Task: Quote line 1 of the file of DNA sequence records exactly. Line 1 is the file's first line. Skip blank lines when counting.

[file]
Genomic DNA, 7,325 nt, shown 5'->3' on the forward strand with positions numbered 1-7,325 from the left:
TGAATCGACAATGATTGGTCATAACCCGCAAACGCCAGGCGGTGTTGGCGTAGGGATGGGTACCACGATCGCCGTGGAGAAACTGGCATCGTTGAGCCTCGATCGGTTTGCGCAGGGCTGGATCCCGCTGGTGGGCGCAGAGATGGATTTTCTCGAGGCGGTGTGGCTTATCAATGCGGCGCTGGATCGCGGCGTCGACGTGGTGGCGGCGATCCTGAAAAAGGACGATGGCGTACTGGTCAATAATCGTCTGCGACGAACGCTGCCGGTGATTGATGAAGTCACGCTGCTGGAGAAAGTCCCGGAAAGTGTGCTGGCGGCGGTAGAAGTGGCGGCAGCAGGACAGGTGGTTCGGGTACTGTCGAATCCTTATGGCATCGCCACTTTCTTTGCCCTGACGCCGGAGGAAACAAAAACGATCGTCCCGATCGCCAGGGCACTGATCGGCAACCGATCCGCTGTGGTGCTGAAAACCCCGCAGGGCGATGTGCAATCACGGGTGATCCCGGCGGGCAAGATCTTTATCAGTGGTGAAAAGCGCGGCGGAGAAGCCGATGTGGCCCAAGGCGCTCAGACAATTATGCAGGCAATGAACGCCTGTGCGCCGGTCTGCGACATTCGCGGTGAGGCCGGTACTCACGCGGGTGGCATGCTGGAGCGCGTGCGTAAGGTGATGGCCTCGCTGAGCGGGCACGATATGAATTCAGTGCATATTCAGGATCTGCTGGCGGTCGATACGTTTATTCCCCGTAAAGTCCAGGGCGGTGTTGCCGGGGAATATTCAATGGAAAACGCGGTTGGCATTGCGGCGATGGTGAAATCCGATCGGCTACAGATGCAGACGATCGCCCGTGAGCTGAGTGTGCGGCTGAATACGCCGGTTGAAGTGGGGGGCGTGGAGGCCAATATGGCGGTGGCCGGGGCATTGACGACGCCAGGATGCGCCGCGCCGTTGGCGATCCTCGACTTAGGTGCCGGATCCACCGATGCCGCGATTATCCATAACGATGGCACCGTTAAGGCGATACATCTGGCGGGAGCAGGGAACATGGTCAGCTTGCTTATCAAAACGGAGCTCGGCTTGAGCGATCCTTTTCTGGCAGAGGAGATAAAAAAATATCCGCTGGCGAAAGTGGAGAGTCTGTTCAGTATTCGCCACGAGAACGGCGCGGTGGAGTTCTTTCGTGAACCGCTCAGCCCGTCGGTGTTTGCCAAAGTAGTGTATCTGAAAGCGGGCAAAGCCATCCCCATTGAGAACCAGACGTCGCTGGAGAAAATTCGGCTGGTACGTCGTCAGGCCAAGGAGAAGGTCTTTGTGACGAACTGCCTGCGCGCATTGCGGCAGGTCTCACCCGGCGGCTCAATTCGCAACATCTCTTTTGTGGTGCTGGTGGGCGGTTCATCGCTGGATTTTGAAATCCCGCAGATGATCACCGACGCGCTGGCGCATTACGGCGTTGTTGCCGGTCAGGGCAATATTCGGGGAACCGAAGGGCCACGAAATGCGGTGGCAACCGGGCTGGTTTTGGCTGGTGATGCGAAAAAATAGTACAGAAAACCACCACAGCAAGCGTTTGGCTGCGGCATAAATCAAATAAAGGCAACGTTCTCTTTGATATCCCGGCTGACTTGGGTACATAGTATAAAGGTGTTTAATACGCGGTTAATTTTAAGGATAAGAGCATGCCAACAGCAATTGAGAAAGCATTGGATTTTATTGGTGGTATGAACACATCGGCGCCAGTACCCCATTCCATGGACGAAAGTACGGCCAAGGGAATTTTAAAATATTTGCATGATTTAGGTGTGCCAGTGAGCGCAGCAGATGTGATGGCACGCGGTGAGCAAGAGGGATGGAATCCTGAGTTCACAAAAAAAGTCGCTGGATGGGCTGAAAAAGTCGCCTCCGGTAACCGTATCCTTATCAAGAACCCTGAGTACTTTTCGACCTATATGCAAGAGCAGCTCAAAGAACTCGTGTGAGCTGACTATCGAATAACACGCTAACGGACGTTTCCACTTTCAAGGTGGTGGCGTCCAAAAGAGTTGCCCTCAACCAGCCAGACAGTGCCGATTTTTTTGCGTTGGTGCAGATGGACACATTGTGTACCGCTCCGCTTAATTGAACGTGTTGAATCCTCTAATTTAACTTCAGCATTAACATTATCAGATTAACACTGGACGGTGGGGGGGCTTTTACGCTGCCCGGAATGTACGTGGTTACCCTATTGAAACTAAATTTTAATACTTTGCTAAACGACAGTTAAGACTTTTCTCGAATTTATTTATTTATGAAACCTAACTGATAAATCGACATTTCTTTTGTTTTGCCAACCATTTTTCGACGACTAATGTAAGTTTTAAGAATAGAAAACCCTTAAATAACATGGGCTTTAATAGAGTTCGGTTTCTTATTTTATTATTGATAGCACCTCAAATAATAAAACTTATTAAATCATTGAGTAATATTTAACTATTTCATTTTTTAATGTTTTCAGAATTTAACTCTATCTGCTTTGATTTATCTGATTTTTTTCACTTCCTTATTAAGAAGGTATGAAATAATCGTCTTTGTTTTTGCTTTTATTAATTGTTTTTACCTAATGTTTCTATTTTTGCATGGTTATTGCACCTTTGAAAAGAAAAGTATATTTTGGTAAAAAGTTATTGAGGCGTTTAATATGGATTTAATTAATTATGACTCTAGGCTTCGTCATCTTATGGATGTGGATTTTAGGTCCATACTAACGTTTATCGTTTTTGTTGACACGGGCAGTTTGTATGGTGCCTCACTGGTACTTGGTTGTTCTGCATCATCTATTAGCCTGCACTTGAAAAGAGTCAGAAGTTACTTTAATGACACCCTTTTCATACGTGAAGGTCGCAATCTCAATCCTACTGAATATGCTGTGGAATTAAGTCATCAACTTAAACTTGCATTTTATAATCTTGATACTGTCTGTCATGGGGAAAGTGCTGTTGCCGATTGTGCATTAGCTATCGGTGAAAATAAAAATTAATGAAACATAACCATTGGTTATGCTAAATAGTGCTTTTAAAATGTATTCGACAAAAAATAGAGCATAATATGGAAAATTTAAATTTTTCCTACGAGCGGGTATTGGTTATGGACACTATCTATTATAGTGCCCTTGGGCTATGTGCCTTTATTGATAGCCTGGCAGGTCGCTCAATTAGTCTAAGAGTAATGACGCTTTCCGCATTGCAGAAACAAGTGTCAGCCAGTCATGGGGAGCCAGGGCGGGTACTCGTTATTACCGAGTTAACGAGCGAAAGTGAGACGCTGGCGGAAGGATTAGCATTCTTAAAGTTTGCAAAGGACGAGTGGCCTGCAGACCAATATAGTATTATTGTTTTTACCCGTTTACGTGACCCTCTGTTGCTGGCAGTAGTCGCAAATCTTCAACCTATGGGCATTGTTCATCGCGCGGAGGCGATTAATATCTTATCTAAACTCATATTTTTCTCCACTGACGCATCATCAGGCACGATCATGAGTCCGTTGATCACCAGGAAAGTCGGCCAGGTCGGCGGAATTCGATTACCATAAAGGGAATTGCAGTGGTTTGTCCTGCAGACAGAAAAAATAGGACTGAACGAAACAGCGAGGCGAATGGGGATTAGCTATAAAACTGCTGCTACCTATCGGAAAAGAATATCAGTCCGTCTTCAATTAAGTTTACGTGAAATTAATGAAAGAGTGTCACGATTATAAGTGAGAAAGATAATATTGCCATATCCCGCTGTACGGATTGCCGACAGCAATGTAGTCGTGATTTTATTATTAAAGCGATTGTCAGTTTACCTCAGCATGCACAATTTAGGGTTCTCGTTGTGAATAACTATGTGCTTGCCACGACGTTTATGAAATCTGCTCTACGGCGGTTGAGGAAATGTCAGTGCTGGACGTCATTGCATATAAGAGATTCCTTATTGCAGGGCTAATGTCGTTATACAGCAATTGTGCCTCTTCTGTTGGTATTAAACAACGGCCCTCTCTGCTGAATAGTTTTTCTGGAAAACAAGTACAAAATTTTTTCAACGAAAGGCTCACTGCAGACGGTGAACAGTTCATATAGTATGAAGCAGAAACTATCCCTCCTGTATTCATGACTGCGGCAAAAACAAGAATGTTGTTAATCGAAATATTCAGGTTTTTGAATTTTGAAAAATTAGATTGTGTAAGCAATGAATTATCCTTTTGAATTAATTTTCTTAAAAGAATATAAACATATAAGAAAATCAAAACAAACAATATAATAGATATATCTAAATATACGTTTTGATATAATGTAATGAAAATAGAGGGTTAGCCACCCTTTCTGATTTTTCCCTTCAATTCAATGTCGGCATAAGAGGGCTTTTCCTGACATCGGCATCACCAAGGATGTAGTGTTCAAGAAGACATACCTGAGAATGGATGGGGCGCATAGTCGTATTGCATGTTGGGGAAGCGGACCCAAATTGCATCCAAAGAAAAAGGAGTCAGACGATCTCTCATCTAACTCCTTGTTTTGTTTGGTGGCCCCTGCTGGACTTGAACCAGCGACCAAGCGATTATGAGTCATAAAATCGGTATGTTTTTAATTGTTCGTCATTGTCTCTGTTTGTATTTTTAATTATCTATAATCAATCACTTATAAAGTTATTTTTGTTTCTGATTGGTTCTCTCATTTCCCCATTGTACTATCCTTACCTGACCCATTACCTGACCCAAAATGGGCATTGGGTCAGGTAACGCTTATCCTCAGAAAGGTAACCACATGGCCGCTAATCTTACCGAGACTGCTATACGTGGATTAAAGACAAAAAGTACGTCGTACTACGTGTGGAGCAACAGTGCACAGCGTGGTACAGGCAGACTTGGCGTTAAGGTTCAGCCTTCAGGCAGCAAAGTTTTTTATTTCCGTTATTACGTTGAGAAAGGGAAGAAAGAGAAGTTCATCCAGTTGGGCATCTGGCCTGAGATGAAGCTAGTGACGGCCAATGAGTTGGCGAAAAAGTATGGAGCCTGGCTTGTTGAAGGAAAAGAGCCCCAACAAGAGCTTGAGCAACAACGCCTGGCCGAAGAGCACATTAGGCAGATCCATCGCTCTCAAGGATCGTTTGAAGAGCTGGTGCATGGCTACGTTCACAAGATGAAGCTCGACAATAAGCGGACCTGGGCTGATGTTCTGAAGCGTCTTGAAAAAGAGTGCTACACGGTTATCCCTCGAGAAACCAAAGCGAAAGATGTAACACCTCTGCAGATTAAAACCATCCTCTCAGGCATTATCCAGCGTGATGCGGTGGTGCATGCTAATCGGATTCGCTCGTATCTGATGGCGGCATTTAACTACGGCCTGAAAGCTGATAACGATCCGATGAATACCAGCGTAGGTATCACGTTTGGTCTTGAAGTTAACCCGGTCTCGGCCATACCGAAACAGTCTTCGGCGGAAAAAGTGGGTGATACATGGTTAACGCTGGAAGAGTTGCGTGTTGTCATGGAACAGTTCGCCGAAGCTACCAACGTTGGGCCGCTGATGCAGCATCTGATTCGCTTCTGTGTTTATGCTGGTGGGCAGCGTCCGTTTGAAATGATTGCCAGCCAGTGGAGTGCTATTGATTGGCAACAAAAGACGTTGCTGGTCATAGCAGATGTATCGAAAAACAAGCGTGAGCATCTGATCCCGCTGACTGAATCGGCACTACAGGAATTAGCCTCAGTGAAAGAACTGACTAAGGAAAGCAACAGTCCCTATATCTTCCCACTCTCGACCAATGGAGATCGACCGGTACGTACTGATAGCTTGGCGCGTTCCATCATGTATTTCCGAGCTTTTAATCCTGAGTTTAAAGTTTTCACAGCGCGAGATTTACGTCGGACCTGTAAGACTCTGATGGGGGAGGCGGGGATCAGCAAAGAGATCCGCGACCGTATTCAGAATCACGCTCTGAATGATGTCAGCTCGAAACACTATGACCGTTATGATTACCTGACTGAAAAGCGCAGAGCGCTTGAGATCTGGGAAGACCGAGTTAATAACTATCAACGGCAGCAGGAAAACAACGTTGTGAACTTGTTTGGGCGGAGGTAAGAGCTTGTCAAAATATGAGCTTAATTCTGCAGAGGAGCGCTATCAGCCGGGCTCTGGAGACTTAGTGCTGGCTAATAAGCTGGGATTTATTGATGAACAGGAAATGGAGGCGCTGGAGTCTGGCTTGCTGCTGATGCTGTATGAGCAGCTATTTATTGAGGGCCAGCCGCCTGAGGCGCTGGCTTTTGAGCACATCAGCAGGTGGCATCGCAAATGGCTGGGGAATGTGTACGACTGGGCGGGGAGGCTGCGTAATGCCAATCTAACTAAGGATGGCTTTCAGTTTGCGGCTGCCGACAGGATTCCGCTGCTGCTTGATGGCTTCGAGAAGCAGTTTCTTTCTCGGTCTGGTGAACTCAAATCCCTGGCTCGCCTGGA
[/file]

Genomic DNA, 7,325 nt, shown 5'->3' on the forward strand with positions numbered 1-7,325 from the left: